Jacques Brel – No. 5 (Marieke)

Jacques Brel Vinyl Album (Marieke)
Jacques Brel, No. 5 – front cover.
Jacques Brel, No. 5 – back cover.

Two years after Brel’s fourth album, which was a striking collection of juxtaposed pieces including the hits ‘Ne Me Quitte Pas’ and ‘La Valse A Mille Temps’, Brel released No. 5.

Released in April 1961, the album followed Brel’s breakthrough success in North America, the Middle East, and the Soviet Union. On this album, we see Brel experiment with Latin American rhythms on tracks like ‘Clara’, ‘Les Singes’ (‘The Apes’), and ‘Vivre Debout’ (‘Living Standing Up’), explore the language divide between Flemish and French speaking Belgians on the multi-lingual ‘Marieke’, and paint a humorous yet touching depiction of death in ‘Le Moribond’ (‘The Dying Man’).

The album is relatively introspective compared to the previous releases we have seen from Brel – here we see him expose vulnerability, explore the language divide between French-speaking and Flemish Belgians, and attack the concept of civility.

‘Marieke’ opens the album, and is one of Brel’s most interesting pieces from a conceptual perspective. Here, Brel’s thoughts on the cultural and linguistically divide between the Flemish and French Belgians are expressed in a Romeo and Juliet style love song, which sees a French-language narrator express his love for the Flemish Marieke – whom no longer loves him.

This is followed by ‘Le Moribond’ (‘The Dying Man’) – which became an international hit when translated as ‘Seasons In The Sun’ by Rod McKeun. ‘Seasons In The Sun’ is often heralded as an over sentimental example of bad music, and is ranked among the worst songs of all time – and it is true to say that the English translation removes Brel’s witty, thoughtful and touching lyrics and exchanges them for dreary and reductive couplets that pale in comparison to the original.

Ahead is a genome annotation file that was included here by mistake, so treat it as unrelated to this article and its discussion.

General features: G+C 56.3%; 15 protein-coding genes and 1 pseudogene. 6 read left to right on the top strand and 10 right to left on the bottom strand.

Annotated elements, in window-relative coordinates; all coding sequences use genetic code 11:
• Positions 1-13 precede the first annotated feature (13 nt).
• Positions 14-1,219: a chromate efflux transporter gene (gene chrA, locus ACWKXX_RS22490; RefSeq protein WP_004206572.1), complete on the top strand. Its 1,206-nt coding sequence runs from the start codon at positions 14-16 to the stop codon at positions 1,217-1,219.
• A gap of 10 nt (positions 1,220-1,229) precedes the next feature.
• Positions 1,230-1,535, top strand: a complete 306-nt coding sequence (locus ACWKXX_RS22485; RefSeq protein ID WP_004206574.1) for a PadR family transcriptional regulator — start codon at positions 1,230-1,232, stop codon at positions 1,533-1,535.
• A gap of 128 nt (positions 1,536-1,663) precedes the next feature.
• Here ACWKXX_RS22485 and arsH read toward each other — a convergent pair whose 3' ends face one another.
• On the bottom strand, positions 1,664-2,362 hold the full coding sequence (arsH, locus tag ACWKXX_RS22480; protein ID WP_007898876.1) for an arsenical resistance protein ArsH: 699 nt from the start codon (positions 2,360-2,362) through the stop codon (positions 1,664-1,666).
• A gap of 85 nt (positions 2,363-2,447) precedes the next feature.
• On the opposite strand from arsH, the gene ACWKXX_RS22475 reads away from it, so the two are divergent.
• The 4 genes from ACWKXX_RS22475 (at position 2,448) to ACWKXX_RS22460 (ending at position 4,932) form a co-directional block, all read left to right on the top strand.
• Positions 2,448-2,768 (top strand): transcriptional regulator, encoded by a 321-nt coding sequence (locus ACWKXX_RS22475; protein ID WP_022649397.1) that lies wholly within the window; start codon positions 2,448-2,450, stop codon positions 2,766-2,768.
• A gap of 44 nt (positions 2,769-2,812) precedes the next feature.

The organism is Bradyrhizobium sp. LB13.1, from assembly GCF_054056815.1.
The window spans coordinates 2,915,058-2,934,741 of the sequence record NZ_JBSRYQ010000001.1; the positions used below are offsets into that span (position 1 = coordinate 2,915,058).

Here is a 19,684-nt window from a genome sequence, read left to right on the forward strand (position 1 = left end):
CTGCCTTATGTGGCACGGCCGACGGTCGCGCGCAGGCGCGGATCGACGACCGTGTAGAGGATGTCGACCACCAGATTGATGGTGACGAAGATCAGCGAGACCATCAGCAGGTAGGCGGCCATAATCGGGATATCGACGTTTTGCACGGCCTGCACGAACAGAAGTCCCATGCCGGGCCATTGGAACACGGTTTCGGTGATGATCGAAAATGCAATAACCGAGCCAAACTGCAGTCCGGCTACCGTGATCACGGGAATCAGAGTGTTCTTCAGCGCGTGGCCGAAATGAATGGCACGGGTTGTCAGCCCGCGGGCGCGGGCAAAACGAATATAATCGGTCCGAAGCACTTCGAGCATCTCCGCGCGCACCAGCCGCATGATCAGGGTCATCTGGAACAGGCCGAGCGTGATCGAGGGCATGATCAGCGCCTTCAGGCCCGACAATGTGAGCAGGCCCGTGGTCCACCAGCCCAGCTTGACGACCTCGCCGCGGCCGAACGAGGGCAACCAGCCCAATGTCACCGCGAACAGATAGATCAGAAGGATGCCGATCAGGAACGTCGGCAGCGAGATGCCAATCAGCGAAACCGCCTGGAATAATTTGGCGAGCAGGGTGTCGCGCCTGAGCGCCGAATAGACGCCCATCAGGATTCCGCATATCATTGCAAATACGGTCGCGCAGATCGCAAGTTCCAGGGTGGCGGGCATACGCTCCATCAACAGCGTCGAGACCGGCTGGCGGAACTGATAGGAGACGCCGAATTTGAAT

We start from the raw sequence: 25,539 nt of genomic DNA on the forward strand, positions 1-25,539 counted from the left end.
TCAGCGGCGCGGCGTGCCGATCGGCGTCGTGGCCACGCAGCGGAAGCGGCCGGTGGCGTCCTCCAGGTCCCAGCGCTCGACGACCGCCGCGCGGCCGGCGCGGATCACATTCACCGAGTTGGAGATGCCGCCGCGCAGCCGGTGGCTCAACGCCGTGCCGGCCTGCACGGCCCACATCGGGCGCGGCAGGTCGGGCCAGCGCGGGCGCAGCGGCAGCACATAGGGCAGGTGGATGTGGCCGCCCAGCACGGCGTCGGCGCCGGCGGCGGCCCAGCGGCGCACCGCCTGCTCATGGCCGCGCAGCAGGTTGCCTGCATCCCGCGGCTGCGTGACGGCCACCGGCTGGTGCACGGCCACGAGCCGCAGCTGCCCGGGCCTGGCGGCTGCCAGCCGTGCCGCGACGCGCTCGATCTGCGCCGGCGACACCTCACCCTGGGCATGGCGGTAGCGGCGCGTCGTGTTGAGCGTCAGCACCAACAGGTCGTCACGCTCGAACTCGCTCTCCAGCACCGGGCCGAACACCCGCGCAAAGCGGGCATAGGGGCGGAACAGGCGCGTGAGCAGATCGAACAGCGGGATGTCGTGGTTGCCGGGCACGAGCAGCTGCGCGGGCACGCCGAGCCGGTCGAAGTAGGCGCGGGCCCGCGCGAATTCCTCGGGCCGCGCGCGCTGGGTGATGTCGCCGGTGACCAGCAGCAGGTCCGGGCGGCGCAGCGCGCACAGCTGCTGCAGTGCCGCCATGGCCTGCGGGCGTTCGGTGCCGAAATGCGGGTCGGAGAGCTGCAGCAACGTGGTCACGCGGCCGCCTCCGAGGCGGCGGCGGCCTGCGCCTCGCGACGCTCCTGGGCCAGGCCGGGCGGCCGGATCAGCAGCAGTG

For all of its misgivings, it did introduce Brel’s music to a wider audience – and for this it should be applauded. The song would also become the last UK number one single of the 20th century, when covered by the pop boyband Westlife.

Next up is the tangled and seemingly structureless ‘Vivre Debout’ (‘Living Standing Up’ or ‘Living To The Full’), which opens with Brel singing a cappella about being unable to stand up for himself. The lyrics paint a picture of a narrator who “hides in new loves” in order to protect himself from addressing his own insecurities. Brel is accompanied by two classical guitars, and an acoustic bass during the song – the bass picking out the bars while one acoustic guitar roughly strums the chords and the other solos. Castanets punctuate certain parts of the song. The song has an impromptu feel to it, and is built around Brel’s poetic words with a free-form chord structure and rhythm.

‘On N’Oublie Rien’ (‘We Forget Nothing’), in comparison, as a traditionally structured song which brings the record back into focus after the existential crisis of ‘Vivre Debout’. The lyrics depict a narrator who is attempting to forget moments from the past that he has come to regret, yet has come to the conclusion that he must deal with these memories as it’s impossible to remove them from his mind. When following the rambling ‘Vivre Debout’, this song comes across as regimented and stiff, somewhat anchoring the record to reality. An interesting feature of this song is present in its last few bars – the chords shift up and down a tone in a disorienting and surprising way. This sounds to me if it was an effect added in the editing stage by changing the pitch of the recording – which if confirmed would make the recording groundbreaking in terms of its experimental production on a pop album.

After ‘On N’Oublie Rien’ comes ‘Clara’, another foray into Latin American rhythms. The time signature of this track is 5/4 – which is unfamiliar to Western audiences and gives the song a disjointed edge which compliments the lyrics which focus on the narrator’s fixation with ‘Clara’, a dancer in Rio Carnival. The narrator’s love isn’t reciprocated, however, and he sings of how he “died in Paris, a long time ago”, feeling bruised by rejection.